Manitoba Tax Brackets Rates 2020

 

10.8% on the first $33,389 of taxable income, +
12.75% on the next $38,775, +
17.4% on the amount over $72,164

 

Newfoundland and Labrador Tax Brackets Rates 2020

 

8.7% on the first $37,929 of taxable income, +
14.5% on the next $37,929, +
15.8% on the next $59,574, +
17.3% on the next $54,172, +
18.3% on the amount over $189,604

 

 Northwest Territories Tax Brackets Rates 2020

 

5.9% on the first $43,957 of taxable income, +
8.6% on the next $43,959, +
12.2% on the next $55,016, +
14.05% on the amount over $142,932

 

Nova Scotia Tax Brackets Rates 2020

 

8.79% on the first $29,590 of taxable income, +
14.95% on the next $29,590, +
16.67% on the next $33,820, +
17.5% on the next $57,000, +
21% on the amount over $150,000

 

Nunavut Tax Brackets Rates 2020

 

4% on the first $46,277 of taxable income, +
7% on the next $46,278, +
9% on the next $57,918, +
11.5% on the amount over $150,473

 

Saskatchewan Tax Brackets Rates 2020

 

10.5% on the first $45,225 of taxable income, +
12.5% on the next $83,989, +
14.5% on the amount over $129,214

 

Yukon Tax Brackets Rates 2020

6.4% on the first $48,535 of taxable income, +
9% on the next $48,534, +
10.9% on the next $54,404, +
12.8% on the next $349,527, +
15% on the amount over $500,000

 

Tax Credit Overview

Both the federal and provincial governments offer citizens tax credits for certain financial situations. Tax credits help reduce the amount of taxes you end up owing which can help you out greatly depending on the number of tax credits you can claim. There Are two types of tax credits:

Non-Refundable Tax Credit

A non-refundable tax credit is designed to reduce how much tax you owe. To claim this type of tax credit you need to owe taxes. Non-refundable tax credits are designed to help you reduce how much you owe in taxes. You do not receive any funds back if you have a larger tax credit compared to the amount of tax you owe. For instance, if you owe $3,000 in taxes and have a tax credit of $3,400 you will not owe any taxes, but will also not receive the difference back in the form of a refund. Common non-refundable tax credits include pension exemptions, retired exemptions, child exemptions, and caregiver exemptions.

Refundable Tax Credit

On the other hand, refundable tax credits are paid out to anyone who qualifies regardless of whether or not they owe taxes at the end of the year. In this situation, if a person owes $3,000 in taxes but received a refundable tax credit of $3,400 they would owe zero in taxes and receive a $400 refund. The most common refundable tax credit is the GST/HST payment for families that make a combined income of under $42,000.

Tax Deductions Overview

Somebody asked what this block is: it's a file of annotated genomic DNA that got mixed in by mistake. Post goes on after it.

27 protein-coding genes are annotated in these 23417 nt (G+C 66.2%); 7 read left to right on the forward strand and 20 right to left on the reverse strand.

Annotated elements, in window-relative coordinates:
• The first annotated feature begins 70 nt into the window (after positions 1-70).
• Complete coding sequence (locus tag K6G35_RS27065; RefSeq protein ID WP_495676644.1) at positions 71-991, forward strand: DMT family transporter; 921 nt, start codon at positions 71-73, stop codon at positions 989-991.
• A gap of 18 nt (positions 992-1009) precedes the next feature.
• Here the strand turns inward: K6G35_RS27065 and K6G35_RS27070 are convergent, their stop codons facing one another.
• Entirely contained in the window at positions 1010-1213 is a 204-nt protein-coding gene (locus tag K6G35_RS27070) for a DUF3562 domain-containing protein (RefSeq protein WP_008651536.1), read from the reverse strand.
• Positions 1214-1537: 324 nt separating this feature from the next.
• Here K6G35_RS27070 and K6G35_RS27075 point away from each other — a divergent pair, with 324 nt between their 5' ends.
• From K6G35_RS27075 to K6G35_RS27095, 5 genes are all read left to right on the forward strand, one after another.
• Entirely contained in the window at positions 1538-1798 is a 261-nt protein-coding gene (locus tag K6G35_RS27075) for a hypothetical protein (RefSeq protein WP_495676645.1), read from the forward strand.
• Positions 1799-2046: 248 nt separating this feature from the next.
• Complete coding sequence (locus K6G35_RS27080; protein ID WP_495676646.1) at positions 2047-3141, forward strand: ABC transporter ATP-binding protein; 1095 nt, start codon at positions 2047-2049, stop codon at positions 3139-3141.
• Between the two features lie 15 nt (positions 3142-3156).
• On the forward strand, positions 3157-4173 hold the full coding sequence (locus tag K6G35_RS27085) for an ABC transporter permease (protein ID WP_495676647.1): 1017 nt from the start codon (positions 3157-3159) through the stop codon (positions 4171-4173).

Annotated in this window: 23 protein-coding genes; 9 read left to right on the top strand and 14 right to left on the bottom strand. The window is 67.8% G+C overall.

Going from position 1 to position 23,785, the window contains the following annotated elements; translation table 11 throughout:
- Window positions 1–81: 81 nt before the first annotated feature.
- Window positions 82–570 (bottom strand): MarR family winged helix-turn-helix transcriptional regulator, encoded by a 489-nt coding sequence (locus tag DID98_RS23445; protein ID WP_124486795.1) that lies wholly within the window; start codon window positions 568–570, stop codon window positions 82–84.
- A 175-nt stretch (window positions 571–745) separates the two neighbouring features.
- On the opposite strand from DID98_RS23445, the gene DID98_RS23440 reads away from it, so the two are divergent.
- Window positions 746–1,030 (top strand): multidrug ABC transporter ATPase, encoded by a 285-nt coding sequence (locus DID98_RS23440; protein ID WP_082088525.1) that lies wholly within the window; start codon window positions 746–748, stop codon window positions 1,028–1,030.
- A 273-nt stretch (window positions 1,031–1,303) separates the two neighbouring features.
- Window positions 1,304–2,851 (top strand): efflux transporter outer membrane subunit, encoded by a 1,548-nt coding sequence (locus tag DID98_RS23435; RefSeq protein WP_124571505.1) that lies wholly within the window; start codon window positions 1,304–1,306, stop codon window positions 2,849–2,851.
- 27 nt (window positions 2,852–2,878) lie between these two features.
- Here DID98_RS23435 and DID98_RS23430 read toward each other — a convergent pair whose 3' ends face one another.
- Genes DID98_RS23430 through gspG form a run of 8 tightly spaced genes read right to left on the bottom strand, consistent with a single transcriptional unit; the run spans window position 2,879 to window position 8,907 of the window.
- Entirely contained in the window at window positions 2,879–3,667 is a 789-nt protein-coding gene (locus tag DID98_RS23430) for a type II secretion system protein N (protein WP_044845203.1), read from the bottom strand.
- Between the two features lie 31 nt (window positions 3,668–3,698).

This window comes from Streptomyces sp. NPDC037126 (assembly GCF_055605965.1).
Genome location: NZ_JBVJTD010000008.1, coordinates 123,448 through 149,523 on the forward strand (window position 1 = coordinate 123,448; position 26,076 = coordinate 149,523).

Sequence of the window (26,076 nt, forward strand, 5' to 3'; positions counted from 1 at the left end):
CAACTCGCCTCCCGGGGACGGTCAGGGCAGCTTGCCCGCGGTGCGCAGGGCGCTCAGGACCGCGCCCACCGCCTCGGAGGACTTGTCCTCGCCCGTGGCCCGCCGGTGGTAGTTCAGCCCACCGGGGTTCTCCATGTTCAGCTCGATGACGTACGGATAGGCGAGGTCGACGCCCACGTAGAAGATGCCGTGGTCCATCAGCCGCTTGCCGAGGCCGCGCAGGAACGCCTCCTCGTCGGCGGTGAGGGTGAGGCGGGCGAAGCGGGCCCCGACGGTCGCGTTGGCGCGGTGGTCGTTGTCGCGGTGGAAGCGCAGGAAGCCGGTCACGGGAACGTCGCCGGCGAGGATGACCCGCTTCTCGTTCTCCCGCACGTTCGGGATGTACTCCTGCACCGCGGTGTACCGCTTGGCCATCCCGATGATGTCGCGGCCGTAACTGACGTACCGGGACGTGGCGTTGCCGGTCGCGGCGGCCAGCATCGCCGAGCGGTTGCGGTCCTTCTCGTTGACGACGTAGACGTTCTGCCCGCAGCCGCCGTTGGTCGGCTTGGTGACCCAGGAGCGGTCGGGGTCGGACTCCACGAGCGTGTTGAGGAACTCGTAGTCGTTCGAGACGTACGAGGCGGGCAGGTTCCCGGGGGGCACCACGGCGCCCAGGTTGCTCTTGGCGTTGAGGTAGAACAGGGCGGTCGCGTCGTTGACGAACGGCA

A lot of people are surprised by their taxes because they make a common error when figuring out their tax deductions. Tax deductions do not immediately reduce the amount of taxes you owe, they reduce your gross income which in turn lowers the tax bracket you may fall into and how much you need to pay. Thus, if your gross income was $46,000 but you received a tax deduction of $1,000 you would fall into the first tax bracket instead of the second. Common tax deductions include union dues, pension adjustments, RRSP contributions, and childcare expenses.

What's the Difference Between a Tax Deduction and a Tax Credit?

As briefly outlined above, the major difference between a tax deduction and a tax credit is how it is applied to your taxes. A tax deduction is designed to reduce the gross income that is considered taxable by the federal and provincial governments and a tax credit is used to offset the amount that you have to pay on taxes directly.

Understanding the methodology behind the tax brackets and eligible credits and deductions can help you plan better for tax season. It can also help you strategically plan and contribute to your income with side earnings. For example, if you earn money on a contractor basis that pushes your income into the next tax bracket it may be wise to contribute more to your RRSP so that you can deduct just enough to fall into the lower bracket again. This is just one of the many ways that careful planning can help you master the tax season so you don't have to dread it.

Author Bio

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Mohamed Konate

Mohamed Konate is a personal finance expert, blogger, and marketing consultant based out of Toronto. He is a former financial services professional who worked for many years at major Canadian financial institutions where he managed the marketing strategy around various financial products ranging from credit cards to lines of credit. Mohamed is passionate about personal finance and holds a Bachelor in Business Administration from the University of Quebec (Montreal) and a Master in International Business from the University of Sherbrooke (Quebec).He is also the author of the Canadian Credit Card Guidebook.